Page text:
The brigade, in which there were many volunteers from Yugoslavia, several dozen new fighters died that day, among them the famous Slovenian anti-fascist Ivan Valenčič, and Josip Miljković and Ivan Rački, Canadian emigrants. The adjutant of the “Washington” battalion, the Belgian Trah, also died there. {Possibly referring to the British Adjutant commander Robert Trail. cb}

After the liberation of Villanueva de la Cañada, the units continued their advance in the direction of the Guadarrama River, but stopped halfway, so that the patrols could find the exact positions and forces of the enemy. After spending the night at the “Bloody Well”, as we called it, because a few hundred steps from it there were about 350 corpses of Moroccans and fascists killed in the battles, the units extended their movement after the enemy. On the way to the Guadarrama, we felt the first the devastating effect of fascist attack planes. Suddenly, about 30 attack planes descended on the “George Washington — Abraham Lincoln” battalion. The result was a devastating 7 dead and 5 wounded, among the dead was Yugoslavian Franc Kozjak, who previously lived in the USA.

On the 8th of July, we encountered strong detachments of Fascists on the left bank of Guadarrama. As soon as we spotted them, we attacked from the southern side of the Brunete-Boadilla del Monte road, in the direction of the Mosquito hill, a dominating position that defends the entrance to Madrid from the western side. After a fight for every hill and every olive tree, which lasted all day, we broke out before evening to the foot of Mosquito Hill. The next day we carried out seven raids, but without success. During the two days of fighting, our ranks were so thinned that all our further efforts were unsuccessful. The absence of artillery contributed considerably to our failure. We had no choice but to dig in at midnight and wait for reinforcements. We stayed there for three days. Admittedly, on the third day, after a small manpower reinforcement arrived, we tried to launch an assault again, but this time also without success.

At night on the thirteenth of July, we were replaced in our positions by the XVIth Mixed Brigade of Spaniards, composed of Spanish anti-fascists and Catalan anarchists. I highlight the anarchists, because they gave us the reason for leaving those positions a few days later. Descending from the first battle lines to the bed of the Guadarama River, we rested for two full days. The leave was used to fill the decimated ranks of our units, and already on the evening of July 16, the order arrived for the “George Washington- Abraham Lincoln” battalion, part of the XVth International Brigade, to provide assistance to the Spanish brigade (Gallego), in the sector of Villanueva del Pardillo, where the enemy had concentrated strong detachments of Italian and Moroccan mercenaries to break through the front. After a forced march, which lasted all night, through ravines and facing dry riverbeds, we arrived on July 17 before noon in the second battle line of the Pardillo sector. The tired and exhausted fighters just stretched out across the ditch, and attack planes appeared overhead again. This time they were flying low, several tens of meters above us. There, a political commissar, once a slaughterhouse worker, otherwise a black man from Chicago, died of a contusion {This was Morris Wickman. cb } we had 18 dead and 27 wounded. After the air attack, we slipped into the battle lines, and at the right time. The enemy attack was in full swing. We stayed with our Spanish comrades until the evening of July 19, when, after the successful suppression of the Fascist offensive, we received the order to move to our old positions, where units of the “Georgi Dimitrov” battalion were waiting for us. After a march that lasted all night, we arrived at our destination. Upon arrival, we were told that we would have two days of rest. However, not even half an hour had passed, and the Fascists had broken through the front on our old positions, which we had captured a few days before and where we had been replaced by the XVIth Mixed Brigade. Without waiting order of the headquarters, because there was none, after a short agreement we went on a counterattack, first the “George Washington Abraham Lincoln” battalion and later the “Dimitrov” battalion on the left flank. We pulled back parts of the retreating XVIth Mixed Brigade and successfully stopped the breakthrough of the front. In that action, the internationalist consciousness of the International Brigadists and the Spanish anti-fascists, on the one hand, and the indiscipline and petty-bourgeois element of the anarchists, on the other, came to full expression. While the true anti- fascists of the XVIth mixed brigade excitedly approached us, hugged and kissed us, some anarchists openly invited them to leave the front (“when we are already powerless”) by openly calling the International Brigadists as mercenary Argonauts fighting for pesetas. That provocation, at such a critical moment, so enraged the Spanish anti-fascists that they were ready to decimate them. That attempt was momentarily prevented, with the promise that the shouters would be court-martialed, which was done. Although the Spanish anti-fascists were heroes in the full sense of the word in their action, they were even greater heroes after this incident, both collectively and individually. This, to a large extent, enabled us to stop the Fascists’ penetration and suppress them to the old positions, despite their superiority in fire and mechanization. In that action, I was wounded again, this time by a dum-dum bullet in the ankle of my left leg and was removed from action until the end of the war.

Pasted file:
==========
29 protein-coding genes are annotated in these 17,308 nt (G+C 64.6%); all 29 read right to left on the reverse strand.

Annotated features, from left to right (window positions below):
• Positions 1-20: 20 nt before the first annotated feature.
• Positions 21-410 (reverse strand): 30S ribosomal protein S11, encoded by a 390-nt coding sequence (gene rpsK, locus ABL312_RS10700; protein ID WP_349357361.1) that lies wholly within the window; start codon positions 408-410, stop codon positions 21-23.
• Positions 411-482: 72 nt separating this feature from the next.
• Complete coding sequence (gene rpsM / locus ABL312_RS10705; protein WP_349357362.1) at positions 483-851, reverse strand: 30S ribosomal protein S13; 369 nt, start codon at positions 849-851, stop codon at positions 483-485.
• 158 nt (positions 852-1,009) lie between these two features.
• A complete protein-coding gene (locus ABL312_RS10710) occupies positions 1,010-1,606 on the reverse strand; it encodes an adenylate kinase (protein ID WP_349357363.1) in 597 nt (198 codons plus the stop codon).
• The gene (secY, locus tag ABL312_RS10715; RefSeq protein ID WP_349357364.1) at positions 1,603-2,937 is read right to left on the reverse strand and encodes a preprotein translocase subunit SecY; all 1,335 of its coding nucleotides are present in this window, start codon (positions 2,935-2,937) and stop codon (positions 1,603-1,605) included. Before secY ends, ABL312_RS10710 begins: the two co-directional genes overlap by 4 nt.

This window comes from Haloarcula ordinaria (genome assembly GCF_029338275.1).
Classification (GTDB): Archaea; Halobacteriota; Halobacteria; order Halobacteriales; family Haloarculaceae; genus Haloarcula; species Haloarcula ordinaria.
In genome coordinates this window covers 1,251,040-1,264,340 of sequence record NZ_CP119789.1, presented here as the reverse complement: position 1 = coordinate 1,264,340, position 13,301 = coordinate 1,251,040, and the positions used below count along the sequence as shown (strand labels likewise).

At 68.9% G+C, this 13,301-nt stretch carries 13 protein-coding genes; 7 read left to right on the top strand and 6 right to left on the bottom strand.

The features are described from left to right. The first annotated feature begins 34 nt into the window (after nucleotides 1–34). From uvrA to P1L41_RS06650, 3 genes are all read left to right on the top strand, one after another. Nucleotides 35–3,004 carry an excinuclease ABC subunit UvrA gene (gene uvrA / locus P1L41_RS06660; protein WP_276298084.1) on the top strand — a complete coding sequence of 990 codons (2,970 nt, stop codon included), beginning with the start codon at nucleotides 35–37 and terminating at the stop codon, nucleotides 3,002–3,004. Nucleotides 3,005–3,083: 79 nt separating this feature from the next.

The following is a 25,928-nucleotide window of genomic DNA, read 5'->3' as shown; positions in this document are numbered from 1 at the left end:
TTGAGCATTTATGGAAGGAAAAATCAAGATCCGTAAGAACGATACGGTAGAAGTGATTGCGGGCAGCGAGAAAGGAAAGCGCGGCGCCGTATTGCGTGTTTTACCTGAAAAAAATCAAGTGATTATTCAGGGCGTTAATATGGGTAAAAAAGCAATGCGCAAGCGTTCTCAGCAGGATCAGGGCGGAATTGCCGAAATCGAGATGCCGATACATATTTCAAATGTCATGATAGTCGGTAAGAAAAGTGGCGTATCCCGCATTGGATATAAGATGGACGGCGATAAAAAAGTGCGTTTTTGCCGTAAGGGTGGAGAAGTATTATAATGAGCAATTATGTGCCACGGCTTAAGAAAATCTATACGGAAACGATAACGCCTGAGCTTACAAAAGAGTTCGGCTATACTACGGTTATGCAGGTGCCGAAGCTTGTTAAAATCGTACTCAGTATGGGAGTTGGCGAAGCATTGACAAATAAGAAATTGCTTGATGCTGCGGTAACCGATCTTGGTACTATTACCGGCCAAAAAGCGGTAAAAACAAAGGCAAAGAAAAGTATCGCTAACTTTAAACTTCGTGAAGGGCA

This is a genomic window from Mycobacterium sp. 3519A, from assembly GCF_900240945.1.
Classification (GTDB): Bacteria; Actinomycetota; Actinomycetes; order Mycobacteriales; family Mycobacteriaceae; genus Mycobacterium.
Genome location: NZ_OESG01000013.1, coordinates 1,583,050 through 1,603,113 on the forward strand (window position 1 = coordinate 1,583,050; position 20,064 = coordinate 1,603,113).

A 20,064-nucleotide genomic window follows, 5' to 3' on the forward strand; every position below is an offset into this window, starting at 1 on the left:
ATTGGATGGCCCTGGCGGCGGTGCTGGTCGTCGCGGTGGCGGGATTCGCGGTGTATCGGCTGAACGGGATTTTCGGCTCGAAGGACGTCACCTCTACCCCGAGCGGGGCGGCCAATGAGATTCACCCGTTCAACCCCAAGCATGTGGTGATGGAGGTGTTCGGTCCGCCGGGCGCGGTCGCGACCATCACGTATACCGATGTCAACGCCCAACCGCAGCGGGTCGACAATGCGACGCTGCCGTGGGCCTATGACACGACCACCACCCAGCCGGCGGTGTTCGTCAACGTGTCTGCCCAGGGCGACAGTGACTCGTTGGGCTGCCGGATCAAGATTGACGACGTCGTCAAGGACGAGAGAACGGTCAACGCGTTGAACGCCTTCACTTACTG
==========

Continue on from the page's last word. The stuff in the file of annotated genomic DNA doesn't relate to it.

1 This article was written by Vladimir Segota based on the memories of the named participant.

2 From the ranks of the XVth, Sime Horžić, who rushed to Spain from the United States, was mortally wounded in the same place a few days earlier.